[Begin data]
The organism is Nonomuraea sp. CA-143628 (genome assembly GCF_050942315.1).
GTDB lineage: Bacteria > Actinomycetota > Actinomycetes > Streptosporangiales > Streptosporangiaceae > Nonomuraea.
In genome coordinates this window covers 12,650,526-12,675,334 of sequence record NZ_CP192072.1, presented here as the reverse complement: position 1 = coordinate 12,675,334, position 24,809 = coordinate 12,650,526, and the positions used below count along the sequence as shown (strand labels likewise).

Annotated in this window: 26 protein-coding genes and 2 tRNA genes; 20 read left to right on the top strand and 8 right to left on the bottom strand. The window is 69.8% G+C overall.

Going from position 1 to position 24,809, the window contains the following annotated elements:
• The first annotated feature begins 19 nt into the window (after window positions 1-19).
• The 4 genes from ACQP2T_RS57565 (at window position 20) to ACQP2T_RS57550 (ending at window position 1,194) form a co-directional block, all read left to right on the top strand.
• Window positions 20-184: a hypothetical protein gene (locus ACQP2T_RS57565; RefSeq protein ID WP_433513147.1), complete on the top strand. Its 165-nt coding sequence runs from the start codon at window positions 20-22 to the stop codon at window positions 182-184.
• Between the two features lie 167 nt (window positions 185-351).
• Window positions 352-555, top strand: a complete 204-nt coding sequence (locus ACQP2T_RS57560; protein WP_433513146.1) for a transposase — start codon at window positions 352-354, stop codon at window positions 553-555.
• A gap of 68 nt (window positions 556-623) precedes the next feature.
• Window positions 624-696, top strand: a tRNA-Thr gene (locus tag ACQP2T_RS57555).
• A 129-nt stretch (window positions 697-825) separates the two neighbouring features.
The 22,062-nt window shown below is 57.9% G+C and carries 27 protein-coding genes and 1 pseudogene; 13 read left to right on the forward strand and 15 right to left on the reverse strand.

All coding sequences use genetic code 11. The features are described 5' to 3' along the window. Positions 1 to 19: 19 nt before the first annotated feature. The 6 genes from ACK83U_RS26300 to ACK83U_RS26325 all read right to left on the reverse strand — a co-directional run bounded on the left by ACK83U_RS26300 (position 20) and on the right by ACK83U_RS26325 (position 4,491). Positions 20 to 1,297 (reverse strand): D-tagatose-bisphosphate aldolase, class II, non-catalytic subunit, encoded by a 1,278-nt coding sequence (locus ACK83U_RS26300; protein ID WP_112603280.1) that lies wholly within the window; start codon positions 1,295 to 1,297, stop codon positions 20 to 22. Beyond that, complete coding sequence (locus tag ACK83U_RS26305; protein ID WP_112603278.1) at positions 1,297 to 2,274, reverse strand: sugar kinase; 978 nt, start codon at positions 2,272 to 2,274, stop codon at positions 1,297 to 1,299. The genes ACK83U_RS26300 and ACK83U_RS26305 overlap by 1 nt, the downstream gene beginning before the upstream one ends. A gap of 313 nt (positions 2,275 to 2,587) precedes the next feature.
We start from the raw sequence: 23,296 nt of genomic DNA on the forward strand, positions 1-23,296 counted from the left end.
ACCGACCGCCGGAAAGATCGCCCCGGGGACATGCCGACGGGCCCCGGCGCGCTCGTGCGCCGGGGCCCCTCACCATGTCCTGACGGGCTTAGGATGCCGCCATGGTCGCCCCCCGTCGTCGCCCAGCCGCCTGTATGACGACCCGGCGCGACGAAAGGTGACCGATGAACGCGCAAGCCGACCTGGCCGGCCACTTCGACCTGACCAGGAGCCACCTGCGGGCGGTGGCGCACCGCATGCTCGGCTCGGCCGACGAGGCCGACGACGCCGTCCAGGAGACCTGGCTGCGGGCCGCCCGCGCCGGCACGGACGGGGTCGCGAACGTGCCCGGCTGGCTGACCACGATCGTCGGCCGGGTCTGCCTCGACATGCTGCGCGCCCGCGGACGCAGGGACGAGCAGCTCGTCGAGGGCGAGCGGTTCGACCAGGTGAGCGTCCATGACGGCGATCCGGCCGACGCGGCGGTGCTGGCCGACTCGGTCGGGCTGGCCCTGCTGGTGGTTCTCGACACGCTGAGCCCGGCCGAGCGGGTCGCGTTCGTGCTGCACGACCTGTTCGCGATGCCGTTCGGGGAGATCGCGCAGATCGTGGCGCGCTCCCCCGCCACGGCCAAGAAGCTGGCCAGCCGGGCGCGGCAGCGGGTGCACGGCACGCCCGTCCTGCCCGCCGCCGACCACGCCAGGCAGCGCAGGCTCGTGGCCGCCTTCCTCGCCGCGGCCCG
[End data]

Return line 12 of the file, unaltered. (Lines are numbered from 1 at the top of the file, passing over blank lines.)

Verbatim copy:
• Window positions 624-696, top strand: a tRNA-Thr gene (locus tag ACQP2T_RS57555).